On September 8, 1860 the Lady Elgin, a crowded passenger steamer sank off the shore of Lake Michigan. Among those who gathered on the shore was Edward W. Spencer, a student at Garrett Biblical Institute. He saw a woman clinging to some wreckage far out in the breakers. Edward threw off his coat and swam out through the heavy waves, succeeding in getting her safely to land.

Sixteen times that day young Spencer braved the fierce waves, rescuing seventeen persons, before collapsing exhausted and delirious. Ed Spencer recovered slowly, but never completely, from the exposure and exertion of his efforts. With broken health he lived quietly, unable to fully pursue his chosen lifework of the ministry. He died in California at the age of eighty-one. In a notice of his death, one paper said not one of those seventeen rescued persons ever came to thank him.

As followers of Jesus Christ, we have all been rescued. Our Savior spent His life that ours might be spared. Have you properly thanked Him? The Apostle Paul spells out the only proper thank you in his letter to the Romans; “I urge you therefore brethren, by the mercies of God, to present your bodies a living and holy sacrifice, acceptable to God, which is your spiritual service of worship” (Romans 12:1). Real thanksgiving requires nothing less than committing all we are and have totally to the Lord. Does your life say, “Thank you?” Let’s make everyday a real thanksgiving day.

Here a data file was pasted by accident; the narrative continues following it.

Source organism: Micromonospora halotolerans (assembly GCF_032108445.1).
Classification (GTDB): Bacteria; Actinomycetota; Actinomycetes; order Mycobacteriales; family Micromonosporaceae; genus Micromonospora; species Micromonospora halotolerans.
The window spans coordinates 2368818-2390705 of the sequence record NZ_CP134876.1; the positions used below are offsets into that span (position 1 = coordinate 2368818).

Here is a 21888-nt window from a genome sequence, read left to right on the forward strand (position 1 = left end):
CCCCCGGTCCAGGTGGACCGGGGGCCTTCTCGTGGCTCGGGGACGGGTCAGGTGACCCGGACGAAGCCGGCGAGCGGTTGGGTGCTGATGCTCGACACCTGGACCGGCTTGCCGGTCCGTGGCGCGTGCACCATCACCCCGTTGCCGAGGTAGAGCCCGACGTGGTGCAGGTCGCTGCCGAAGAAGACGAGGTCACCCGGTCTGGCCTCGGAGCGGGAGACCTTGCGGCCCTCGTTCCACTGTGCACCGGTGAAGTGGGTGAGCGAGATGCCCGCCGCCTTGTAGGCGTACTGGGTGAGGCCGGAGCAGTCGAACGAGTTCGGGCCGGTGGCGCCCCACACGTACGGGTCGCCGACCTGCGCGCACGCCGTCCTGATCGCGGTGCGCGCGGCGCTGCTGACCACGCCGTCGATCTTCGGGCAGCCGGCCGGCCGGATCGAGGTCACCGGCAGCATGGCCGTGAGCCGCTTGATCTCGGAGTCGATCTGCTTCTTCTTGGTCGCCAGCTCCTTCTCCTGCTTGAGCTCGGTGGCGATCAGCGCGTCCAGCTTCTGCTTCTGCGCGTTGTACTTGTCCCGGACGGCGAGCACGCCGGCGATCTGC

“QUOTES OF NOTE” about Change……by Robert Beike

  1. “Watch out! You live in a sea of change. Never turn your back on the ocean or the currents of change.”—-Hans Finzel
  2. “It is difficult to change organizations. It is like tending the garden. When you relax, the culture goes back to the weeds.”—Ichak Adizes
  3. “The difficulty lies not so much in developing new ideas as in escaping from the old ones.” — John Maynard Keynes/Economist
  4. “A new idea is delicate. It can be killed by a sneer or a yawn; it can be stabbed to death by a quip and worried to death by a frown on the right man’s brow.” — Charlie Brower
  5. “The less I have to do with it, the less I like the idea.” — anonymous church member
  6. “We live in a weather map kind of world. It’s constantly changing. Be prepared for the change, or be prepared for the consequences.” — R. Beike
  7. “The illiterate of the 21st century will not be those who cannot read and write, but those who cannot learn, unlearn, and relearn.” — Alvin Toffler